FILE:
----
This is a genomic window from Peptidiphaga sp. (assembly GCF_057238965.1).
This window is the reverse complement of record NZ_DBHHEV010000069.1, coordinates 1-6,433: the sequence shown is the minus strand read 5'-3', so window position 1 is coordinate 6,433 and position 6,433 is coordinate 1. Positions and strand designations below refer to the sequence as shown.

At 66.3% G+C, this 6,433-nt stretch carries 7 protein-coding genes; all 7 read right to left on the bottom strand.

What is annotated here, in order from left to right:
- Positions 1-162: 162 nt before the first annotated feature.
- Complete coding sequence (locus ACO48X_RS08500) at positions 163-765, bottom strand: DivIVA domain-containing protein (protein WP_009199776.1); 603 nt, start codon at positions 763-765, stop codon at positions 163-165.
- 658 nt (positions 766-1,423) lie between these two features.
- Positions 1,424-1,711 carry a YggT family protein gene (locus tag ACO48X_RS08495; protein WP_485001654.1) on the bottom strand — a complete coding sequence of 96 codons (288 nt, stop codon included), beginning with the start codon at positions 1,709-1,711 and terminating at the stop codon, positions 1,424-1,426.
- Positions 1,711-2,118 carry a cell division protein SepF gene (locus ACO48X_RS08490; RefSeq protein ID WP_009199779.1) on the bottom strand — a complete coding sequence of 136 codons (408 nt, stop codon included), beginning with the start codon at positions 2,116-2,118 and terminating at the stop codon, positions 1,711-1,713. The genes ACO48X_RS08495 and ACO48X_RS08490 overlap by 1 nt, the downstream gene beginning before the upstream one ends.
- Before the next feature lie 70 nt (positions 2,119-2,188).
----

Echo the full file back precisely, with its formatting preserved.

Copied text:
This is a genomic window from Peptidiphaga sp. (assembly GCF_057238965.1).
This window is the reverse complement of record NZ_DBHHEV010000069.1, coordinates 1-6,433: the sequence shown is the minus strand read 5'-3', so window position 1 is coordinate 6,433 and position 6,433 is coordinate 1. Positions and strand designations below refer to the sequence as shown.

At 66.3% G+C, this 6,433-nt stretch carries 7 protein-coding genes; all 7 read right to left on the bottom strand.

What is annotated here, in order from left to right:
- Positions 1-162: 162 nt before the first annotated feature.
- Complete coding sequence (locus ACO48X_RS08500) at positions 163-765, bottom strand: DivIVA domain-containing protein (protein WP_009199776.1); 603 nt, start codon at positions 763-765, stop codon at positions 163-165.
- 658 nt (positions 766-1,423) lie between these two features.
- Positions 1,424-1,711 carry a YggT family protein gene (locus tag ACO48X_RS08495; protein WP_485001654.1) on the bottom strand — a complete coding sequence of 96 codons (288 nt, stop codon included), beginning with the start codon at positions 1,709-1,711 and terminating at the stop codon, positions 1,424-1,426.
- Positions 1,711-2,118 carry a cell division protein SepF gene (locus ACO48X_RS08490; RefSeq protein ID WP_009199779.1) on the bottom strand — a complete coding sequence of 136 codons (408 nt, stop codon included), beginning with the start codon at positions 2,116-2,118 and terminating at the stop codon, positions 1,711-1,713. The genes ACO48X_RS08495 and ACO48X_RS08490 overlap by 1 nt, the downstream gene beginning before the upstream one ends.
- Before the next feature lie 70 nt (positions 2,119-2,188).